Intel's Atom brand grew to notoriety in the netbook era, during which time select ultra-low-voltage (ULV) processors were also found in nettops and embedded applications. Today's Atom processors are much more powerful than those early models that debuted in 2008, but because of negative connotations attached to the Atom brand in terms of performance, Intel may decide to drop the brand name.
AMD once tried to dispell the MHz/GHz myth when Intel's Netburst architecture was pushing clockspeeds to new heights. That was a long time ago, and these days AMD is totally psyched about its new FX-9590 processor, a Piledriver part that qualifies as the world's first commercially available 5GHz processor. It's actually stock clocked at 4.7GHz, though it can reach the braggadocios 5GHz mark under load (Turbo). Wondering how it benchmarks?
The FX-9590 and FX-9370 are Piledriver-based chips aimed at enthusiasts
At last month’s Electronic Entertainment Expo (E3), chipmaker Advanced Micro Devices (AMD) was busy tooting its own horn about the prospect of bringing the world’s first commercially available 5GHZ processor (max turbo speed) to market: the 8-core FX-9590. If you too are just as enthusiastic about the company’s enthusiast-class FX-9000 series chips and have spent the last month or so dreaming about the FX-9590 or the FX-9370, another 8-core FX-9000 series part announced last month, you will be happy to know that both chips are now available.
What’s a watt? Depends how you measure it. Electrical engineers agree that watts equals volts times amps, but they start disagreeing when measuring the power dissipation of a microprocessor. Power consumption varies with the software workload, which can be anything from a program’s idle loop to a high-frame-rate videogame.
Note: This article was taken from the April issue of the magazine.
Small form factor systems are vogue, and that's just fine by Zotac, which has been cashing in on the craze for palm-sized systems with its Zbox Nano line. These aren't wimpy little systems, either, especially now that some of them have been upgraded with Ivy Bridge processors from Intel. These include Intel's Core i3 3227U, Core i5 3337U, and Core i7 3537U processors.
Update: Leaked Intel Roadmap Reveals New Batch of Haswell Chips
Faster hardware shouldn’t be this somber. Yet we can’t help but furrow our brow in concern over Intel’s fourth-generation Core i7 CPU. Yes, in typical Intel fashion, it’s a tour de force of technical achievement and features that’s the envy of the free world. It’s also, by the way, quite fast.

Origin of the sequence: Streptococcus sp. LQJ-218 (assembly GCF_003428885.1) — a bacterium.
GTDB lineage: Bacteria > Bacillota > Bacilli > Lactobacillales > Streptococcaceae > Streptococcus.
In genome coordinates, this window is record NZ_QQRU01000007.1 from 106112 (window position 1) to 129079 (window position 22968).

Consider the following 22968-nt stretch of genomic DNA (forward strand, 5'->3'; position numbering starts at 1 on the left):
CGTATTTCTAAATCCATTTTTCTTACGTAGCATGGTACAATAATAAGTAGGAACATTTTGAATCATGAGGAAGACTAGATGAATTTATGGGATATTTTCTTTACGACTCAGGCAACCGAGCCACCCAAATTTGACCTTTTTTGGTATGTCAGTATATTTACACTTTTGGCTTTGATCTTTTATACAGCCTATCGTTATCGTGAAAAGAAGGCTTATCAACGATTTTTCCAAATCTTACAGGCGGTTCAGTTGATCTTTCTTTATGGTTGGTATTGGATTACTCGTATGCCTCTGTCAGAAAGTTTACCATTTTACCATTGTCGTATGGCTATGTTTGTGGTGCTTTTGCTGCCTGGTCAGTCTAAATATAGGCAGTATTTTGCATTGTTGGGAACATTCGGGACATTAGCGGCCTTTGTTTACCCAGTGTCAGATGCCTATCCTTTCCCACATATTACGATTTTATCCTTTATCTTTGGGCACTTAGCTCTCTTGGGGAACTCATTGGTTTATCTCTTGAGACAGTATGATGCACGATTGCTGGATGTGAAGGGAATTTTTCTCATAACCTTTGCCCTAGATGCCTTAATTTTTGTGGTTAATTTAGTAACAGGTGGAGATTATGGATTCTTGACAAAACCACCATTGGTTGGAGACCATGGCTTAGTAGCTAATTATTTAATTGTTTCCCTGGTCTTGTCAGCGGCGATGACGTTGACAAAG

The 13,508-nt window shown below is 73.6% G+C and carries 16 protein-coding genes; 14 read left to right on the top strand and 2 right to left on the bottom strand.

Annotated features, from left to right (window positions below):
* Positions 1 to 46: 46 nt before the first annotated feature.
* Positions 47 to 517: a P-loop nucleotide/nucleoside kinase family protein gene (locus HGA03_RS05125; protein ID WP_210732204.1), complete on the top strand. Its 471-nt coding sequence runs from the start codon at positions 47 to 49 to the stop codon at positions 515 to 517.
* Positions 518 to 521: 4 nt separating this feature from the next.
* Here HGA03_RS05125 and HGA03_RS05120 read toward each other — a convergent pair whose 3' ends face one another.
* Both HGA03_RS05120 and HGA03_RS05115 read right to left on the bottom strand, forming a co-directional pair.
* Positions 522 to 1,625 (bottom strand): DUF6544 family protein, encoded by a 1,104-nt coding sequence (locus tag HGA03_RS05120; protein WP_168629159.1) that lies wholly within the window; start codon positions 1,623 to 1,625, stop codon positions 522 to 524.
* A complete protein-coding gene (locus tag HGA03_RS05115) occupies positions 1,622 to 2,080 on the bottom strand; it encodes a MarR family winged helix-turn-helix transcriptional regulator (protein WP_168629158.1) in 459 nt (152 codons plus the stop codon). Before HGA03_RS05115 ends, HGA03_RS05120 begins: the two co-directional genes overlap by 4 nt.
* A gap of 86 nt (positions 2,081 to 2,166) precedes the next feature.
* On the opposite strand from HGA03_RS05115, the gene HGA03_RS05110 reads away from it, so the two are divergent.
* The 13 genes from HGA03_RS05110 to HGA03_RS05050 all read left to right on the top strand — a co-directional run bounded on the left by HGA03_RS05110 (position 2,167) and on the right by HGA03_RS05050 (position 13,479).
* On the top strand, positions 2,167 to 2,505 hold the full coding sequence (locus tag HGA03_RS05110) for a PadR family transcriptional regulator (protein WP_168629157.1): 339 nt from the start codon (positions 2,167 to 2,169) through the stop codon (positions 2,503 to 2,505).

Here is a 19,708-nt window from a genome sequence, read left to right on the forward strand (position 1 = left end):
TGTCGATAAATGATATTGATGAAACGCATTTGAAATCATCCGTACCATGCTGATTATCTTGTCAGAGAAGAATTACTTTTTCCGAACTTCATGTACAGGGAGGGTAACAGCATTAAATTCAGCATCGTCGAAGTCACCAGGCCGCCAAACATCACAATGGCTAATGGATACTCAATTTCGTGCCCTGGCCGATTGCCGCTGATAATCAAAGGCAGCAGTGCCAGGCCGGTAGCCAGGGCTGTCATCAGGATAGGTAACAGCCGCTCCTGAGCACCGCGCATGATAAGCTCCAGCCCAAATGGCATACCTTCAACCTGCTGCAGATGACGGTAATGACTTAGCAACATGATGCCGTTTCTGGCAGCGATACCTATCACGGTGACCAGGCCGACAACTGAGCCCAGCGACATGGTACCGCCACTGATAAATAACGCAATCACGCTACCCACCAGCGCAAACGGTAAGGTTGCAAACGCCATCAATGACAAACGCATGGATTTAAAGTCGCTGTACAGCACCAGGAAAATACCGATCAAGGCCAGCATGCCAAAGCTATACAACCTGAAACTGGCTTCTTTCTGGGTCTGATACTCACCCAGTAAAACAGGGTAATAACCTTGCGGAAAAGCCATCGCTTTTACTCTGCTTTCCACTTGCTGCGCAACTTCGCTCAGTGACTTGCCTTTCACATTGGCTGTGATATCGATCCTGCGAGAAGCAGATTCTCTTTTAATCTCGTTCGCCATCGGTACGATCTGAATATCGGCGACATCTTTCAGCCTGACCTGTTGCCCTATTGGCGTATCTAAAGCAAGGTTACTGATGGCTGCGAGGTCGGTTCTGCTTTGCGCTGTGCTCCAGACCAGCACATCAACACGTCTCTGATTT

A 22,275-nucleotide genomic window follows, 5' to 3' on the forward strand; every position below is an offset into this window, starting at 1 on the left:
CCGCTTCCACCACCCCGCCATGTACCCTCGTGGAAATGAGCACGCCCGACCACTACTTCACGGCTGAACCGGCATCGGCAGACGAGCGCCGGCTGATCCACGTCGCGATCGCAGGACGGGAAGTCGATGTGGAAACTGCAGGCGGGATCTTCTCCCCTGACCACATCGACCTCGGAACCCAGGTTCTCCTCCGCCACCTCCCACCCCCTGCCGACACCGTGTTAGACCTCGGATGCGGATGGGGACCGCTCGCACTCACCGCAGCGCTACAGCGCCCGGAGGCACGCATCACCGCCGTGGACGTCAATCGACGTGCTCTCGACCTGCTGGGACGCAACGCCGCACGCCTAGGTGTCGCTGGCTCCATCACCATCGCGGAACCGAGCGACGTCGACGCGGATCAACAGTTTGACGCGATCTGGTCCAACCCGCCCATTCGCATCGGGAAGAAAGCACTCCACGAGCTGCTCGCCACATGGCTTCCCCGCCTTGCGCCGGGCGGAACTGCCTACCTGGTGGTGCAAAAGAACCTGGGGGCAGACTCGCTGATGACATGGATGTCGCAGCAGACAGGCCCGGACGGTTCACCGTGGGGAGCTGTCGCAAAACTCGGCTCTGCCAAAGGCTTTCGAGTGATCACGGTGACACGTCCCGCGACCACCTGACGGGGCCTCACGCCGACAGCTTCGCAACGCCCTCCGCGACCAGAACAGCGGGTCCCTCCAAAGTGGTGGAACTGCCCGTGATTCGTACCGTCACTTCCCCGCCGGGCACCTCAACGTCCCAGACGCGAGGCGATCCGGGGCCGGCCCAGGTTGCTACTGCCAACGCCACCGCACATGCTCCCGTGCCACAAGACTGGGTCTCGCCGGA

How fast? *Spoiler alert* Let’s just say that the new Core i7-4770K easily unseats the previous midrange sweetheart, the Core i7-3770K, as the best all-around performer, and even gives the high-end hexa-core part a hard time.
Intel's Haswell architecture hasn't been on the market all that long, but such is the advance of technology that something newer, better, and faster is always right around the corner. In this case, it's still Haswell we're talking about, but according to a leaked roadmap, Intel is getting ready to refresh its Haswell family with a few new chips in the third quarter of 2013, including two that fall into the company's "Premium Performance" category and one that's an "Extreme" part.
Haswell has already landed, and if you're building a new rig today, you might as well jump on the new platform. At the same time, Intel clearly put a great deal of focus on mobile friendly features, so even though Haswell is a step up from Ivy Bridge, it's not the end-all-be-all that some where hoping for. Haswell-E, on the other hand, brings the desktop back into focus and will offer 8 processing cores and 16 threads. That's not all.
Smartphone sector isn't appealing to AMD right now
You can hardly go a week without there being a new smartphone announcement, some bigger than others. Thanks to a combination of lower prices (especially subsidized pricing) and advancements in mobile technology, smartphones are more popular than ever, but that doesn't mean AMD is anxious to jump in and start competing with ARM, its licensing partners (like Nvidia and Qualcomm), and Intel.
With Mecha-Intern Chris Zele busy battling new challenger intern Julian-Zilla for desk space, the podcast was left to the gang of five staff editors: Deputy Editor Gordon Mah Ung, Associate Editor Tom McNamara, Online Managing Editor Jimmy Thang, Editor-in-Chief Katherine Stevenson, and podcast host/Senior Editor Josh Norem.